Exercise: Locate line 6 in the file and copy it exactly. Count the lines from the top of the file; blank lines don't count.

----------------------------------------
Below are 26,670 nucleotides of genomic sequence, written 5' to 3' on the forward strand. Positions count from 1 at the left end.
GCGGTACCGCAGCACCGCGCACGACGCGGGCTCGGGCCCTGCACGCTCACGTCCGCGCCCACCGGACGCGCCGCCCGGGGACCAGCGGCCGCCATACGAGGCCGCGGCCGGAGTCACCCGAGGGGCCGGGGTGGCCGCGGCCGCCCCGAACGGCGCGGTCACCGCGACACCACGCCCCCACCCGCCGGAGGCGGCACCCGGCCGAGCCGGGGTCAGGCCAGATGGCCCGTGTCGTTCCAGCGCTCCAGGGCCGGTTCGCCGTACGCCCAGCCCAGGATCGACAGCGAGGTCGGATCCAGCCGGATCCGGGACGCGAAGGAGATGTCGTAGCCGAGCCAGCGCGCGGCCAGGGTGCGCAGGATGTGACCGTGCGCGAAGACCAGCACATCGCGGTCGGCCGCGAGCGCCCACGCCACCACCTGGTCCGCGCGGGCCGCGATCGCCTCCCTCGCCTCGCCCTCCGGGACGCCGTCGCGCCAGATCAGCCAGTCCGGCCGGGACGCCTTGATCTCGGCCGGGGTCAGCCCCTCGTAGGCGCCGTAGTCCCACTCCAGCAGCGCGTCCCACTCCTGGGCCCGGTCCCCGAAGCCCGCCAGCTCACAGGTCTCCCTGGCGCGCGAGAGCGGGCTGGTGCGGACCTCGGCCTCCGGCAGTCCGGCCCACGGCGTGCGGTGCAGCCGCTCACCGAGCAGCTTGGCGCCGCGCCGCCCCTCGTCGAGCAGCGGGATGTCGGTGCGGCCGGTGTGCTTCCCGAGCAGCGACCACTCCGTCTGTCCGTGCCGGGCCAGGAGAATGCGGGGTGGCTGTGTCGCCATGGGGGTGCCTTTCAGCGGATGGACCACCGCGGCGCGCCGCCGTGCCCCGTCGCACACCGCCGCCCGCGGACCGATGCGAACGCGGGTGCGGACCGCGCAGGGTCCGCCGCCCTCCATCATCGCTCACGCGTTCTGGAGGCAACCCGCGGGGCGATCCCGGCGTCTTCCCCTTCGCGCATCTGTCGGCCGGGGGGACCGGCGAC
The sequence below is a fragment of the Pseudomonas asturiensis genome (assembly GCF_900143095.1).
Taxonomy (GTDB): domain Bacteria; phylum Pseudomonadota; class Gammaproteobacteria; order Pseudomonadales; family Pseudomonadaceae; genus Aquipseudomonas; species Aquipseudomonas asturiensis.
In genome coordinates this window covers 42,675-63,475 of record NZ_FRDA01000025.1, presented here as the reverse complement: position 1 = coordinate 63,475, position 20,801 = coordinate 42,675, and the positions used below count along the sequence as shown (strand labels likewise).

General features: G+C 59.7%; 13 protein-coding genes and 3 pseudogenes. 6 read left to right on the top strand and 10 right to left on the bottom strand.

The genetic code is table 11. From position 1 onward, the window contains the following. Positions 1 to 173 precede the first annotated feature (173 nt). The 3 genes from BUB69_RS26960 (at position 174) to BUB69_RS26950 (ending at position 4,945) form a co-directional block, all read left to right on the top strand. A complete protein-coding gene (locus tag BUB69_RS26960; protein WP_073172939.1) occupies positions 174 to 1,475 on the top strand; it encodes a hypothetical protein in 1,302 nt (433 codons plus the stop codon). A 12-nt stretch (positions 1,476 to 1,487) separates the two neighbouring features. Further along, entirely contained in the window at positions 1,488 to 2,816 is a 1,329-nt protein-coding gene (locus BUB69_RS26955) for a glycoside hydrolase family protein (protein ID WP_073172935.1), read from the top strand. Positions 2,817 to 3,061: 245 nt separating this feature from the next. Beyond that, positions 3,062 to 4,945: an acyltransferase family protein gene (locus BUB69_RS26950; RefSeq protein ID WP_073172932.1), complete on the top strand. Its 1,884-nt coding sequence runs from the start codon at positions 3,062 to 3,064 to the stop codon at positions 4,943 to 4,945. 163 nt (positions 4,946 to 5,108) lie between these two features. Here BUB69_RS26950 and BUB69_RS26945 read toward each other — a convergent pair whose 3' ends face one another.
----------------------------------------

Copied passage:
General features: G+C 59.7%; 13 protein-coding genes and 3 pseudogenes. 6 read left to right on the top strand and 10 right to left on the bottom strand.